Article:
WHAT HAVE YOU DONE
I CAN’T TAKE MY EYES OFF THIS OH MY GOD
This Simba at the end killed me
I’m sorry I can’t stop laughing
DESCRIBING THE BIZARRE, highly imaginative world of Blaine Halvorson is like trying to tell someone about a color they have never seen — nearly impossible. Halvorson, a tall, heavily tattooed 42-year-old whose laid-back demeanor hides an obsessive intensity, is a voracious collector of contemporary art, taxidermy and myriad curiosities, from old dentures and glass eyeballs to detached doll heads and faceless anatomical mannequins. These are meticulously arranged in macabre vignettes at his 4,500-square-foot studio in Culver City, Calif. In one installation, a painting of freshly butchered carcasses serves as the focal point for a herd of taxidermied dogs panting before a refrigerated case of plastic meat. In another, a row of jury chairs from an early-20th-century New York courtroom face a series of nine-foot-high mixed-media renderings of real, and very menacing, mug shots.
This is the funniest thing to ever happen to Canada
I have never been prouder to be Canadian
"Get down, Mr. President!" [video]
Amanda Nand photo - Eleven wildfires are currently burning in Alberta, and officials say all but one are under control.
What a beautiful creature.
Anonymous said: Just out of curiosity, what is your opinion on the Dog Whisperer and his techniques?
Your choice affects your dog’s choice — a lesson I’m reminded of everyday. (Image credit goes to Lili Chin.)
Way back this winter, when Chalo started having growly reactions toward other dogs, I made the mistake of correcting him for it. Traditional wisdom and all the training books I’d read as a kid in the ’90s told me firm discipline was necessary, so I spoke sternly and used physical corrections with a choke collar. Surprise: in just 48 hours, it became so much worse. A little growliness turned into full-on explosions of snarling and lunging and raised hackles and high emotions. The changes were happening so quickly it frightened me. This was not a dog I recognized. So I backtracked, devoured every bit of reactivity literature I could find on the internet, and soon wondered if, in Chalo’s mind, the situation looked very different. To him, it seemed to be, “Every time we see a dog, my person gets worried and bad things happen. She becomes a person I do not recognize. I need to growl more to make that dog go away, and to keep bad things from happening.” My whole perspective on the issue changed — or at least, made me more receptive to alternatives, out of desperation and concern that I was singlehandedly ruining my dog.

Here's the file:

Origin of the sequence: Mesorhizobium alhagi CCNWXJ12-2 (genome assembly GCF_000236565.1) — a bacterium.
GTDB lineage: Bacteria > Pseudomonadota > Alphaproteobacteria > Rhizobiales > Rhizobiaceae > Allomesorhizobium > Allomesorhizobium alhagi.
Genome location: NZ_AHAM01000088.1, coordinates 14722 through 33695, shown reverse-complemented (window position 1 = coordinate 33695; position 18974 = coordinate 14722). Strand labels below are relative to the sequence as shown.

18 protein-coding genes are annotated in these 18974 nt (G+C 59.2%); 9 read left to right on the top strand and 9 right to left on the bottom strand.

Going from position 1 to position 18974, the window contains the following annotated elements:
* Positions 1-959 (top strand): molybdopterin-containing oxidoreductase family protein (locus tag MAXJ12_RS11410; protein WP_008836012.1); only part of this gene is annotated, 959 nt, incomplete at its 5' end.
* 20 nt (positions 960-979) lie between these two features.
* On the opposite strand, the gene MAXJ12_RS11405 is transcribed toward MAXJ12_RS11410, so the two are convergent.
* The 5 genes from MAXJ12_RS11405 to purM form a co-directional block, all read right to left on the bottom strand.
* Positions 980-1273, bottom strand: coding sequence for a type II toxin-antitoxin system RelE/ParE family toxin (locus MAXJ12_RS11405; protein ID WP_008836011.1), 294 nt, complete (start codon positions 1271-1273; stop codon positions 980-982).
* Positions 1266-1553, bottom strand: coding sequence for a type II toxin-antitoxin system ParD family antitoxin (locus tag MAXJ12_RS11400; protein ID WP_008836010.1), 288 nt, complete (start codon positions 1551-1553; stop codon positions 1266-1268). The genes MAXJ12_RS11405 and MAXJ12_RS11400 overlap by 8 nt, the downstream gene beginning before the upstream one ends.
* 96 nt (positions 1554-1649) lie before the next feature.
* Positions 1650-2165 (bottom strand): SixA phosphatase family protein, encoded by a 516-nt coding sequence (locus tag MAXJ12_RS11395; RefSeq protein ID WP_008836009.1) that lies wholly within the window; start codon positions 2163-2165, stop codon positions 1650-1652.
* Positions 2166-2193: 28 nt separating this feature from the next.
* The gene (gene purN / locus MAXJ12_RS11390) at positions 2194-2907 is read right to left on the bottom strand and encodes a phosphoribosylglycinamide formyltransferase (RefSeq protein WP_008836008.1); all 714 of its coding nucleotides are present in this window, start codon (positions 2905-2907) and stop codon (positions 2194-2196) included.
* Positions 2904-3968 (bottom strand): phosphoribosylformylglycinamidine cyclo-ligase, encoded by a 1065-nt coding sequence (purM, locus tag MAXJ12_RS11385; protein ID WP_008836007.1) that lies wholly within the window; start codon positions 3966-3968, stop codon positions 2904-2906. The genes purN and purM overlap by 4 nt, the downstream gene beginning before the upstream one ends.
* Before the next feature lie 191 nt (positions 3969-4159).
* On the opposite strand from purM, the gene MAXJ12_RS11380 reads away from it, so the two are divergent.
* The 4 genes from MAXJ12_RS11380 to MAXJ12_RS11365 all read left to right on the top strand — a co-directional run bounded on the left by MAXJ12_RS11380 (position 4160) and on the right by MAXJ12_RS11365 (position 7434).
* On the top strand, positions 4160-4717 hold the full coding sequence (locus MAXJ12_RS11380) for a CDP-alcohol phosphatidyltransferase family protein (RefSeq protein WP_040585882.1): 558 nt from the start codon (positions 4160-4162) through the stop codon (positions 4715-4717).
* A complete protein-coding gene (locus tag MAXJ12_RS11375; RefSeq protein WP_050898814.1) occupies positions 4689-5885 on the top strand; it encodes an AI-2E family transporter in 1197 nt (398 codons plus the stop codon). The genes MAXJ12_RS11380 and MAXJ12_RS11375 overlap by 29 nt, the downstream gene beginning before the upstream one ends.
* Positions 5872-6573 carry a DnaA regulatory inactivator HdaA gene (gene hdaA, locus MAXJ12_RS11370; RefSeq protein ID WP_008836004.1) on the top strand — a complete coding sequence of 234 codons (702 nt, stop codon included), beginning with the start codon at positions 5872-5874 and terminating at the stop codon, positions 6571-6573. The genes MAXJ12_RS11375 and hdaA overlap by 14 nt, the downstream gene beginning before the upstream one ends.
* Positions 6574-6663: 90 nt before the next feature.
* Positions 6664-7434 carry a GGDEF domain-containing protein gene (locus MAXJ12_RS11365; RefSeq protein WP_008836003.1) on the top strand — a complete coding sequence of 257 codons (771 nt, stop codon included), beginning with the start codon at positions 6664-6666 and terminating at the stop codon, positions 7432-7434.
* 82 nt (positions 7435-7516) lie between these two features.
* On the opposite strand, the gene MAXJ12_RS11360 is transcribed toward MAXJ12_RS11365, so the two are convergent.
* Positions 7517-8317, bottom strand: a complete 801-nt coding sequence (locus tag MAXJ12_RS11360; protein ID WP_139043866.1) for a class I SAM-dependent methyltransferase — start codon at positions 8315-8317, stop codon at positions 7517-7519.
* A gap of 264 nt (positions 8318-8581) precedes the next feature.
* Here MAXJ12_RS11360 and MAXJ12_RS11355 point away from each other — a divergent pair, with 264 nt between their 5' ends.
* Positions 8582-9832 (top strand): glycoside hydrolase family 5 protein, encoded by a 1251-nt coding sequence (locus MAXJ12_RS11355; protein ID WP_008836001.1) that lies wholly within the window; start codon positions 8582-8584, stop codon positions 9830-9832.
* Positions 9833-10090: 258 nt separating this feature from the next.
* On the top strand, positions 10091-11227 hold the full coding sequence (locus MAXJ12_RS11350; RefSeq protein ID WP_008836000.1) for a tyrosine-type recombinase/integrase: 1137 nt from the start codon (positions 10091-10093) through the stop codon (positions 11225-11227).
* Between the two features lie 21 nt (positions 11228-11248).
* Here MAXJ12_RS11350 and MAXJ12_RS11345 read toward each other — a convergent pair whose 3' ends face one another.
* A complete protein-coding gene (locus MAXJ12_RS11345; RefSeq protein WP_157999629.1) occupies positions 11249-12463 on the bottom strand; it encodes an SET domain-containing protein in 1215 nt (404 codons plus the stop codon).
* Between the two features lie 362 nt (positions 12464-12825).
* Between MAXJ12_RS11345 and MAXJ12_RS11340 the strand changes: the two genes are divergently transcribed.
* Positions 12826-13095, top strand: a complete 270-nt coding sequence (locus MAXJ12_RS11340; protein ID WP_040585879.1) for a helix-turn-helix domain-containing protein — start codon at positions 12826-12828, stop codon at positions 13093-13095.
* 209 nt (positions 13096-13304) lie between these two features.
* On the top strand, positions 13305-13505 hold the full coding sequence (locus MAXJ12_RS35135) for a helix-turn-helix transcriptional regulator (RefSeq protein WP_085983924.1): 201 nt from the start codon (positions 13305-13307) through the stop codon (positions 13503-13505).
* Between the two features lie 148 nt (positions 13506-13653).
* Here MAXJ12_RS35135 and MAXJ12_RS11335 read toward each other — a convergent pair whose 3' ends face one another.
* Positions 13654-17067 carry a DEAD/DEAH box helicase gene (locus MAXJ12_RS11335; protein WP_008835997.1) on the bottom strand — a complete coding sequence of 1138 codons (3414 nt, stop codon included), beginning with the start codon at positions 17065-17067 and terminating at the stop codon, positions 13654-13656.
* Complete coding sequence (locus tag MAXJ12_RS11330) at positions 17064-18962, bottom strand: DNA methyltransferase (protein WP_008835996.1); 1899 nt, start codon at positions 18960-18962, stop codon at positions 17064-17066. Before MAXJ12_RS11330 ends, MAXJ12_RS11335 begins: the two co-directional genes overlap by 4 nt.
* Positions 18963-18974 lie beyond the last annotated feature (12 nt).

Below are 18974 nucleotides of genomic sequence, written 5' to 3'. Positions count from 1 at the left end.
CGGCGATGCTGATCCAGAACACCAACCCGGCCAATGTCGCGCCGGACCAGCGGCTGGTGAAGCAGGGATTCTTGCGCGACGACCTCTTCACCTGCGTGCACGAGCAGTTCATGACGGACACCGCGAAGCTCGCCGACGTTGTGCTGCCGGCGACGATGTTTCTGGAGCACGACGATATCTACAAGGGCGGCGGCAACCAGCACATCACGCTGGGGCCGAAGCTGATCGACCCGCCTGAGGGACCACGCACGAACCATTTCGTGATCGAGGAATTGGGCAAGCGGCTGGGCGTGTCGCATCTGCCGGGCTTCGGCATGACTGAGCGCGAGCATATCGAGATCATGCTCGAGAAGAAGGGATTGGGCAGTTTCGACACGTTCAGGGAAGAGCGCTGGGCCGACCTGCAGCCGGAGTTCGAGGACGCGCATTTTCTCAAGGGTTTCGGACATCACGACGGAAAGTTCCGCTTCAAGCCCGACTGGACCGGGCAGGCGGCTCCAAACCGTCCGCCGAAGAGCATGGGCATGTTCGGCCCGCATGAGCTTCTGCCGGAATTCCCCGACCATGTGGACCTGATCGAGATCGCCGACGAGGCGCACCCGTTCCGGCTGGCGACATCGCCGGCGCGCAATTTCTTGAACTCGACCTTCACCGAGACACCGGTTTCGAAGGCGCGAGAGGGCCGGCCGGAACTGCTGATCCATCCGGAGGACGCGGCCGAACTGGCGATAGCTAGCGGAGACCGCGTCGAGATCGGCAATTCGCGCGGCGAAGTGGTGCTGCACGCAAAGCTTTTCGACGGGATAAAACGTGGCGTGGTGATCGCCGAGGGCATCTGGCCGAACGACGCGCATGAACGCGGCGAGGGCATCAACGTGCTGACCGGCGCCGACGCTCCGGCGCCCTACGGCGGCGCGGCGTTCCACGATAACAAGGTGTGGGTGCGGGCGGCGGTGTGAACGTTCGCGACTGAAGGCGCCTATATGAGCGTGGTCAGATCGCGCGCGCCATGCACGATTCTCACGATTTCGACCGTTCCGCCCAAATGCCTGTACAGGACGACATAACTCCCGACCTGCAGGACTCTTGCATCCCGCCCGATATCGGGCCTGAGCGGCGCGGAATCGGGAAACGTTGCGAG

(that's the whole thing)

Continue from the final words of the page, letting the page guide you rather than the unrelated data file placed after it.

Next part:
The next day I approached it differently, with a soft, open, patient mindset and a bag full of cheese. And in one session, Chalo was sitting quietly and sweetly, twenty feet away from the golden retriever who previously sent him into a growling frenzy.
In one week, he was walking past yards of snarling, lunging, barking, frustrated dogs with the same sweet, quiet, expectant look on his face.
Today, Chalo hasn’t growled at another dog in months.
I definitely don’t propose that there is any one-size-fits-all training method for every dog, and everything I don’t know about dogs could fill several rooms several times over. But Chalo teaches me so much, all the time: how to be a better teacher, how to approach problems creatively, how to be patient, how to motivate. So many canine behavior problems are misunderstandings, rooted partly in a failure of human imagination and empathy. And that is fixable. That can change. Chalo continues to show me what I need to give more of, not just in dog training but in life in general — reflection on my own actions, and consideration for how we all can be shaped, battered, or buoyed by the world around us. Dogs can make us better, and this dog is making me better.
Arturo is a 29-year-old male polar bear currently living in Argentina’s Mendoza Zoo. He is suffering in 40C (104F) heat in an enclosure that has just 20 inches of water for him to swim in and has as a consequence been displaying worrying behavior.
Please sign this petition or at least spread the word in order to have Arturo transferred to a zoo in Canada which has better facilities for an animal that is used to polar conditions.
sign this or die
This makes me so sad